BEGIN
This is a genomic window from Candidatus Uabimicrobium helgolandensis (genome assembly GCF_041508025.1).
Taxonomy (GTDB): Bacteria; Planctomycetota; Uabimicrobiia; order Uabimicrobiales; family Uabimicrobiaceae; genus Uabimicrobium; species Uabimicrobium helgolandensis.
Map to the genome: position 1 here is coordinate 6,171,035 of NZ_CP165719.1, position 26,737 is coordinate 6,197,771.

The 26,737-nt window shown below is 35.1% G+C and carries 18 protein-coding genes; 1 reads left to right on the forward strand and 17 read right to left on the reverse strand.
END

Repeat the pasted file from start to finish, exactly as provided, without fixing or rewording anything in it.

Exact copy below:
This is a genomic window from Candidatus Uabimicrobium helgolandensis (genome assembly GCF_041508025.1).
Taxonomy (GTDB): Bacteria; Planctomycetota; Uabimicrobiia; order Uabimicrobiales; family Uabimicrobiaceae; genus Uabimicrobium; species Uabimicrobium helgolandensis.
Map to the genome: position 1 here is coordinate 6,171,035 of NZ_CP165719.1, position 26,737 is coordinate 6,197,771.

The 26,737-nt window shown below is 35.1% G+C and carries 18 protein-coding genes; 1 reads left to right on the forward strand and 17 read right to left on the reverse strand.